Remembrance Day



97 years ago, on the 11th of November, the most horrific war the world had ever witnessed ended.

World War I had a final death toll of 17 million people and a further 20 million wounded. It was labelled the ‘Great War’, ‘the war to end all wars’. The 11th of November was made a day of remembrance and reverence, a day to pay our respects to those who actively fought for our freedom and allowed for us to live in the comfort we enjoy today.

Nowadays this tradition is upheld on the closest Sunday to the 11th of November, Remembrance Sunday. Since 1914 an estimated 191,356,238 people have lost their lives fighting in wars around the world. Once a year we take the time to remember them, appreciate them. We show our support together, as a nation, by wearing the symbolic red poppies

There are many ways we can grow our appreciation for those who have gave their lives for their country. Games may not immediately jump to mind. Initially, games could be considered a disrespectful or inappropriate way to show appreciation. However, there are many games that can give a taste of the true atrocity war is; this is important to appreciate so war is never thought of trivially, as a solution or first resort.

We have carefully selected a short list of games can be used to teach about war and its' realities rather than using war as an entertainment device.


The first on our list is one of the highest rated war games there is to ‘play’. Verdun  pays great attention to detail; using authentic weaponry from World War I, even the music is typical of the era. For anyone who wants to really learn how horrific the trenches were, this is a great resource.

Making History: The Great War launched with the National World War I Museum. This game aims to teach players the complexities of war. It is a strategy game where the player can fight to change the course of history. The game has key events that follow World War I’s path. It is best used as a tool for understanding what countries were involved in World War I and the roles each of them had.

War Thunder doesn’t proclaim to be a teaching tool, however, it focuses its attention on the vehicles and crafts used throughout World War II. Like Verdun, they pay very close attention to detail. A good resource to learn more about the aircraft, ships, tanks and the people that operated them.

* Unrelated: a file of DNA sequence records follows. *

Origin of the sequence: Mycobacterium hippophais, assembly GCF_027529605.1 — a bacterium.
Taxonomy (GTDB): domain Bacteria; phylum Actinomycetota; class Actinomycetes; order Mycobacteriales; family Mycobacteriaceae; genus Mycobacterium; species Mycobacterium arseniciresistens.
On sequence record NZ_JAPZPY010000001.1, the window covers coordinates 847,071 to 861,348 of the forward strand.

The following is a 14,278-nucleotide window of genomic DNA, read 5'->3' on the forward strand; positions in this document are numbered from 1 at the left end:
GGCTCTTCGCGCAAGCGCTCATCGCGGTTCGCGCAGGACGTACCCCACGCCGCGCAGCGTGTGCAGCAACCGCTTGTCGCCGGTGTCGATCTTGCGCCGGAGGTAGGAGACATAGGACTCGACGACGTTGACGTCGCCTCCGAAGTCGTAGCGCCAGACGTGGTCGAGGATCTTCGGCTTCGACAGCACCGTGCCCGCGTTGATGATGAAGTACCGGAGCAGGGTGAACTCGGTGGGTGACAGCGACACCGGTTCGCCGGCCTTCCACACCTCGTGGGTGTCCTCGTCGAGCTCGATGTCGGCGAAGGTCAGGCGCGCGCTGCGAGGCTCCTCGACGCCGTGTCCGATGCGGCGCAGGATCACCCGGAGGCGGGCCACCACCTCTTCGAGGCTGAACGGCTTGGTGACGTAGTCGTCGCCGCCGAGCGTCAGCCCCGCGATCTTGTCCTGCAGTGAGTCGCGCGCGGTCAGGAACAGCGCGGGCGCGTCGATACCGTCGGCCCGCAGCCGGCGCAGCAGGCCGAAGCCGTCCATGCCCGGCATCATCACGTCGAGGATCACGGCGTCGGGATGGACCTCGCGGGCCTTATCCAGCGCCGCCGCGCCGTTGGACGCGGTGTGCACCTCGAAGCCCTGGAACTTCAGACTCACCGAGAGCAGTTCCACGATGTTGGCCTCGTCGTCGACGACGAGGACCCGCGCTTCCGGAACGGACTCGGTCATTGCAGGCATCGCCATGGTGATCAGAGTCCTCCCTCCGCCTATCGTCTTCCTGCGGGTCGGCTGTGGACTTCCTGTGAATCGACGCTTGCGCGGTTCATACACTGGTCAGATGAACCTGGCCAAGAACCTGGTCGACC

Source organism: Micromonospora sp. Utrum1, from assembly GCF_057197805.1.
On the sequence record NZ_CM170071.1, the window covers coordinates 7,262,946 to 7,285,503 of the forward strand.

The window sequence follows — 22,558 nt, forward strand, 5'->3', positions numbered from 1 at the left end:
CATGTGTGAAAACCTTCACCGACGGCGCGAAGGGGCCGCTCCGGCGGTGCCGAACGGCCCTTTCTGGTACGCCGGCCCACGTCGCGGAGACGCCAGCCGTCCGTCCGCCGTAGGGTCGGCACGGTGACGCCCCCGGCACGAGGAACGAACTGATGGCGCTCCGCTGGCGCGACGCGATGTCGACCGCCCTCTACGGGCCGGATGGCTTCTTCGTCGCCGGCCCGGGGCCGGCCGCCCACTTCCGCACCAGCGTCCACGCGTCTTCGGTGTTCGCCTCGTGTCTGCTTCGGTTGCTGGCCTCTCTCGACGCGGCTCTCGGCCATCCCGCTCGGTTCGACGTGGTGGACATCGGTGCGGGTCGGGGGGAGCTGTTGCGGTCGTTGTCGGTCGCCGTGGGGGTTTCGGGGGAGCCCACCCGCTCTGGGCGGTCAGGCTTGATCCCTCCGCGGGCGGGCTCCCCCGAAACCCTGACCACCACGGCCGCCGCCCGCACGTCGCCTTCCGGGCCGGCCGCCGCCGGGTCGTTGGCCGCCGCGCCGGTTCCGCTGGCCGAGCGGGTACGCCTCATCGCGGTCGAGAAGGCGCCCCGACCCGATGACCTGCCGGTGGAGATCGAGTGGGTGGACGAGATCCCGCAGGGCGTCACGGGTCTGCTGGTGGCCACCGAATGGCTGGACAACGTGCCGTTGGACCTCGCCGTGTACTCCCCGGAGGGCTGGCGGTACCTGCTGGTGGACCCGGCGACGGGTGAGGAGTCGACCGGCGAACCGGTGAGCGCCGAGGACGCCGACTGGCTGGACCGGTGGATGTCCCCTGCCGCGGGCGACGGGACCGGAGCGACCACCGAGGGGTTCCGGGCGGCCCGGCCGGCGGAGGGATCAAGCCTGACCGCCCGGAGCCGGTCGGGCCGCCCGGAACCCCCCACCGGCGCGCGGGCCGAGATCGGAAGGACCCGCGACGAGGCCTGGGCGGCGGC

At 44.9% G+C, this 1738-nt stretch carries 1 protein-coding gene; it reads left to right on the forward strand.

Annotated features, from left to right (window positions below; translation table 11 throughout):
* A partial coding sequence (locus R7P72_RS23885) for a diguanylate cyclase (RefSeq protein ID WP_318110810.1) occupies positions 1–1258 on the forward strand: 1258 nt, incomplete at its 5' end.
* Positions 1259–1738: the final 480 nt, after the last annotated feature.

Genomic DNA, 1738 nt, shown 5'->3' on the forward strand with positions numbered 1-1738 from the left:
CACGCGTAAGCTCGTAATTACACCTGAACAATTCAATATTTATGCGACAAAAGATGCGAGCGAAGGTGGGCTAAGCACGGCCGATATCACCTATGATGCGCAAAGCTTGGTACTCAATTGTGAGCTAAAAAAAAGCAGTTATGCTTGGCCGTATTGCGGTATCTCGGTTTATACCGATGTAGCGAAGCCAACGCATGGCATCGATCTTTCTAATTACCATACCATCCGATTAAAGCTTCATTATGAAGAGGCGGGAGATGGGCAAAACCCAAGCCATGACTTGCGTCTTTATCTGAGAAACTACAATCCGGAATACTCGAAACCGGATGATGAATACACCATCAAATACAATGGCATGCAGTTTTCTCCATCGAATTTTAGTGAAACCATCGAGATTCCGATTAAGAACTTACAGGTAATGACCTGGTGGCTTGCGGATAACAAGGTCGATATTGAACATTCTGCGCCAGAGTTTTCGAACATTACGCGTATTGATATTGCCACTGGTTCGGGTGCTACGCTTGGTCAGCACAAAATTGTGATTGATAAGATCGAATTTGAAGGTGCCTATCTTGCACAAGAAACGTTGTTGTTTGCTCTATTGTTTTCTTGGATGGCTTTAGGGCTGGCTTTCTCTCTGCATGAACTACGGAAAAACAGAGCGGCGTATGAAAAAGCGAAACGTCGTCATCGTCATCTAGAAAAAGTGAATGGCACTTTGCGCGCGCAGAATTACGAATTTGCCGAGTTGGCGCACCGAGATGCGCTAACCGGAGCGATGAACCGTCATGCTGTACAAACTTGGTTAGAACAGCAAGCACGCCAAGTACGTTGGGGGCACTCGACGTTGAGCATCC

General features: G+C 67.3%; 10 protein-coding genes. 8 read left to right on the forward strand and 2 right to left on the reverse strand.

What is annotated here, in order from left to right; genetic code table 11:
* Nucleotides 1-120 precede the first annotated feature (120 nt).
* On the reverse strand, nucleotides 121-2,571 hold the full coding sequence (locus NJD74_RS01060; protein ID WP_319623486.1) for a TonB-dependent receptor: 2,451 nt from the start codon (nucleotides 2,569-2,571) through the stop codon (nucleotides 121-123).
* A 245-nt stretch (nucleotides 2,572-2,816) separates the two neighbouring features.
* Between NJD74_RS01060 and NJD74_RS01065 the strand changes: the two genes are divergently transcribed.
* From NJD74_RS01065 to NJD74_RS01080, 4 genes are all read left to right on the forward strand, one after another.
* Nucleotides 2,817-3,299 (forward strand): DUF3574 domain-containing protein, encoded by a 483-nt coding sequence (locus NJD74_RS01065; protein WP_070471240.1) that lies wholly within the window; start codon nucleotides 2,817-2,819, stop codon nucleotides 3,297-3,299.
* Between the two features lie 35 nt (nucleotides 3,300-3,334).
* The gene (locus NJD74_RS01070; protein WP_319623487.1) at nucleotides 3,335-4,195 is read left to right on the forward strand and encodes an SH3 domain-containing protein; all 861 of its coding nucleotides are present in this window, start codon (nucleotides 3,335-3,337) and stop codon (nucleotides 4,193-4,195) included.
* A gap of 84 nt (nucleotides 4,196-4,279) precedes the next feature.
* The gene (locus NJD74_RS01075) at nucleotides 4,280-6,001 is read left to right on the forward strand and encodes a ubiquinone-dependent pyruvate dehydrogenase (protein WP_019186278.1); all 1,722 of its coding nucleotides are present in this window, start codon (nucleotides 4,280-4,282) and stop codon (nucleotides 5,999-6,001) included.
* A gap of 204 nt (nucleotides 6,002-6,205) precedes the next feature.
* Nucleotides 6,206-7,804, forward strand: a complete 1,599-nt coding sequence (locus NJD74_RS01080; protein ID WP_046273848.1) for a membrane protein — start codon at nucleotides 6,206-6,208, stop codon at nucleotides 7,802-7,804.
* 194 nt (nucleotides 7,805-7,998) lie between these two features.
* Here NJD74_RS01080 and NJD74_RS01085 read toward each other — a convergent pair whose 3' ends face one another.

Stepping into present times and modern warfare we have Americas Army, Proving Ground. This game has been developed by the U.S. army as a recruitment tool. It is supposed to test whether the player is suitable to become an U.S. Army soldier, through analysing how the player works as part of a team, makes decisions, etc.

This War of Mine

The last on the list of games I would really like to highlight is This War of Mine. This game looks at war from a different point of view. The player is responsible for the lives of a small group of civilians trying to survive in a war zone. The game progression changes dependant on the player’s choices and the moral implications of those choices. In March 11bit studios released a DLC for This War of Mine, 100% of proceeds go to the charity ‘War Child’. Games like these, games that teach, games which draw attention to real and serious issues should be noted and appreciated. They help us learn about ourselves, test our values and educate us.

These types of games grow our appreciation for the sacrifices made. This is just a short collection of games that harness war as a teaching device rather than as an entertainment gimmick. If there are others that are worth noting, please drop us a comment.

Worth noting, the Humble Bundle package is supporting the American Red Cross, Direct Relief and IGDA Foundation  this month.